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Arkansans looking to add bipolar disorder to medical marijuana treatment list

While medical marijuana has been put to a halt here in Arkansas, some people are pushing to get more medical conditions approved for the drug.

LITTLE ROCK. Ark. (KTHV) – While medical marijuana has been put to a halt here in Arkansas, some people are pushing to get more medical conditions approved for the drug.

The Arkansas Department of Health held a public meeting Monday to hear submissions about possibly adding bipolar disorder to the list.

The list already includes 18 conditions like cancer and Tourette Syndrome.

"I hope to see a lot of people be able to come off some of these medications and heal their bodies,” LaRee Treece said.

Treece is no stranger to bipolar disorder. Her son was diagnosed at 8 years old.

“I got another cousin that’s bipolar. It’s very dear to my heart that we get some of the medications limited and be able to try cannabis or medical marijuana to see if it will help calm them down,” she said.

Doctors prescribed her lithium to treat the condition. However, it was very toxic to his body.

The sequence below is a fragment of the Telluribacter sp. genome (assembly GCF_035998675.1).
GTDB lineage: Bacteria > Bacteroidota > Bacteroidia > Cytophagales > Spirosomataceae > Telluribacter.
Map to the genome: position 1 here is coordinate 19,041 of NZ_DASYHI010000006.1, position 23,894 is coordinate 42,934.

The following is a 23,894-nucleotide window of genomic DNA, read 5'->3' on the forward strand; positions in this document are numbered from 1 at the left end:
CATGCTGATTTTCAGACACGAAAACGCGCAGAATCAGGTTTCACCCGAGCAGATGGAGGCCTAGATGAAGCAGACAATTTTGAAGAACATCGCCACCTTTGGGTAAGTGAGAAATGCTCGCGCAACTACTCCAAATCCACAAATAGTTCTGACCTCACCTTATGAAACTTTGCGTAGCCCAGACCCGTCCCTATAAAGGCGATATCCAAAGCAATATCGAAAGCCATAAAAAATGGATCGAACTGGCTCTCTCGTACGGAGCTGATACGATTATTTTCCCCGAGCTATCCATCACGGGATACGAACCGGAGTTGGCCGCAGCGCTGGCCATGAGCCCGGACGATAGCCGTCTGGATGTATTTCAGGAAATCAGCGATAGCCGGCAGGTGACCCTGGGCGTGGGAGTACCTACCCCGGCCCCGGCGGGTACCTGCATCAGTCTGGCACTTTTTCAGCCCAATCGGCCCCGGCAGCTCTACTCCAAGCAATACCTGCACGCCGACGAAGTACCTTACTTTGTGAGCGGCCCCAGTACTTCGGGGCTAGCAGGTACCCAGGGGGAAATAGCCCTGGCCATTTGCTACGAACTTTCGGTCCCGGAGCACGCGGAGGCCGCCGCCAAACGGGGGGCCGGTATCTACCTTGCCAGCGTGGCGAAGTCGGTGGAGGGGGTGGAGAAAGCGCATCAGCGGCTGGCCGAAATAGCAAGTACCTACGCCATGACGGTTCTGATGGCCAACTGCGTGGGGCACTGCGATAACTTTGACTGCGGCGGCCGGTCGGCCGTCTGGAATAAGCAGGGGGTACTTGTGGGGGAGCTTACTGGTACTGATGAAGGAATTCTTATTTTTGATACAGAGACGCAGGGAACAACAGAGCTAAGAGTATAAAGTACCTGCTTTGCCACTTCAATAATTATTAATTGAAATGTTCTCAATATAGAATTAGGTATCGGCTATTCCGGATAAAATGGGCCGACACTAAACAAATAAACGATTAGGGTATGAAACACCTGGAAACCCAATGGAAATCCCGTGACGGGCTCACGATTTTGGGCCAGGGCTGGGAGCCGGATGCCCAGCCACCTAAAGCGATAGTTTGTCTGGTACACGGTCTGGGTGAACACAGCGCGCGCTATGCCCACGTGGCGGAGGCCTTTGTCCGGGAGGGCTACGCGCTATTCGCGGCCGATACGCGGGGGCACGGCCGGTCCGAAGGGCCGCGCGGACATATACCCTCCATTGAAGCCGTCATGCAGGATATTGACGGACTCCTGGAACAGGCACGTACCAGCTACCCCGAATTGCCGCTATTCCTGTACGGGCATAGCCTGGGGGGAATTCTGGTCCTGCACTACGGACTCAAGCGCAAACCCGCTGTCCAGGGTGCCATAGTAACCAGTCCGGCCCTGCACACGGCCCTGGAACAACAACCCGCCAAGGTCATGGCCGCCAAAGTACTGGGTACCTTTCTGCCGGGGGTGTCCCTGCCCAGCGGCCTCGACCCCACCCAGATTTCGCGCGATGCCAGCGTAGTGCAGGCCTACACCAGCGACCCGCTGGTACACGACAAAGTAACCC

“My son was on drugs for his thyroid because of lithium,” Treece said. “You have to have blood work at least every 3 to 4 months to make sure it’s not doing liver damage.”

But Treece said medical marijuana could be an effective treatment and she is now pushing for the health department to approve it.

"This is a natural medication that doesn't have very many side effects if any besides being hungry and sleepy,” she said.

Storm Nolan with Arkansas Cannabis Industry Association said the health department first has to weigh the risks and benefits of cannabis for bipolar disorder.

"This is important because this is the first test of the Department of Health's willingness to add additional qualifying conditions,” he said.

He said according to the Arkansas Medical Marijuana Constitution, the health department has no reason not to move forward with bipolar disorder.

“I think when they take into account that one of the most popular treatments, Lithium, has severe long term side effect. Cannabis is a clear winner here,” Nolan said.

Robert Brech, general counsel of the health department, said getting a new condition approved could pose some problems.

“I wouldn’t want to give anybody false hope that it’s an easy thing because they’re going to really have to show that the benefits for taking medical marijuana outweigh any risk,” Brech said.

While it is unclear exactly when medical marijuana will come to Arkansas, Treece will be pushing to get bipolar disorder approved.

"They can't cure bipolar but they can help manage the symptoms of it,” she said.

Brech said the department has until May 31 to answer the bipolar petition. If passed, the health department director would make a recommendation to the board of health whether to add the condition to the list of 18.